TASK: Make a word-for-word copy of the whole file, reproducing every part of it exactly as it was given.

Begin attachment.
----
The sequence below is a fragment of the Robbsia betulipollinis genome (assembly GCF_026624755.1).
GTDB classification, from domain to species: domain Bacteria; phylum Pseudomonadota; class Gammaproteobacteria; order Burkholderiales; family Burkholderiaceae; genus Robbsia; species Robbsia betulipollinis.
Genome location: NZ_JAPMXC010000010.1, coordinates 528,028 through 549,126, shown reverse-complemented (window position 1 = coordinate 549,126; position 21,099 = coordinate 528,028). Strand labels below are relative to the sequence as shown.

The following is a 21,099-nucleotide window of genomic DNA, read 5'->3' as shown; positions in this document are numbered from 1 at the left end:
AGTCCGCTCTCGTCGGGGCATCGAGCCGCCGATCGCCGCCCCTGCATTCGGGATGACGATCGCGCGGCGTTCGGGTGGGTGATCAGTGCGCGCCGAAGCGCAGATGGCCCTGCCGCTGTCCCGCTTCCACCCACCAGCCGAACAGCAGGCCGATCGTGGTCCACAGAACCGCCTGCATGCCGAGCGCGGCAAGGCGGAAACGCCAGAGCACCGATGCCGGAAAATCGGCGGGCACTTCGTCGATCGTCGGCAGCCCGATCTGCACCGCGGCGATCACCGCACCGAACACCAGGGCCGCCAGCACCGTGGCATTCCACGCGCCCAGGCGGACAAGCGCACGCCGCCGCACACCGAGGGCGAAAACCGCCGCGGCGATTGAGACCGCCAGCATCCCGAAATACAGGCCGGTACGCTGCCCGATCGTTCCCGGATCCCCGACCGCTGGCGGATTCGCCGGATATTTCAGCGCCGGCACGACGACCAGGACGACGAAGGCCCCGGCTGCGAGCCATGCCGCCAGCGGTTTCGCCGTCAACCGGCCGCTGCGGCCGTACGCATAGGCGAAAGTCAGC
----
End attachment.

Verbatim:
The sequence below is a fragment of the Robbsia betulipollinis genome (assembly GCF_026624755.1).
GTDB classification, from domain to species: domain Bacteria; phylum Pseudomonadota; class Gammaproteobacteria; order Burkholderiales; family Burkholderiaceae; genus Robbsia; species Robbsia betulipollinis.
Genome location: NZ_JAPMXC010000010.1, coordinates 528,028 through 549,126, shown reverse-complemented (window position 1 = coordinate 549,126; position 21,099 = coordinate 528,028). Strand labels below are relative to the sequence as shown.

The following is a 21,099-nucleotide window of genomic DNA, read 5'->3' as shown; positions in this document are numbered from 1 at the left end:
AGTCCGCTCTCGTCGGGGCATCGAGCCGCCGATCGCCGCCCCTGCATTCGGGATGACGATCGCGCGGCGTTCGGGTGGGTGATCAGTGCGCGCCGAAGCGCAGATGGCCCTGCCGCTGTCCCGCTTCCACCCACCAGCCGAACAGCAGGCCGATCGTGGTCCACAGAACCGCCTGCATGCCGAGCGCGGCAAGGCGGAAACGCCAGAGCACCGATGCCGGAAAATCGGCGGGCACTTCGTCGATCGTCGGCAGCCCGATCTGCACCGCGGCGATCACCGCACCGAACACCAGGGCCGCCAGCACCGTGGCATTCCACGCGCCCAGGCGGACAAGCGCACGCCGCCGCACACCGAGGGCGAAAACCGCCGCGGCGATTGAGACCGCCAGCATCCCGAAATACAGGCCGGTACGCTGCCCGATCGTTCCCGGATCCCCGACCGCTGGCGGATTCGCCGGATATTTCAGCGCCGGCACGACGACCAGGACGACGAAGGCCCCGGCTGCGAGCCATGCCGCCAGCGGTTTCGCCGTCAACCGGCCGCTGCGGCCGTACGCATAGGCGAAAGTCAGC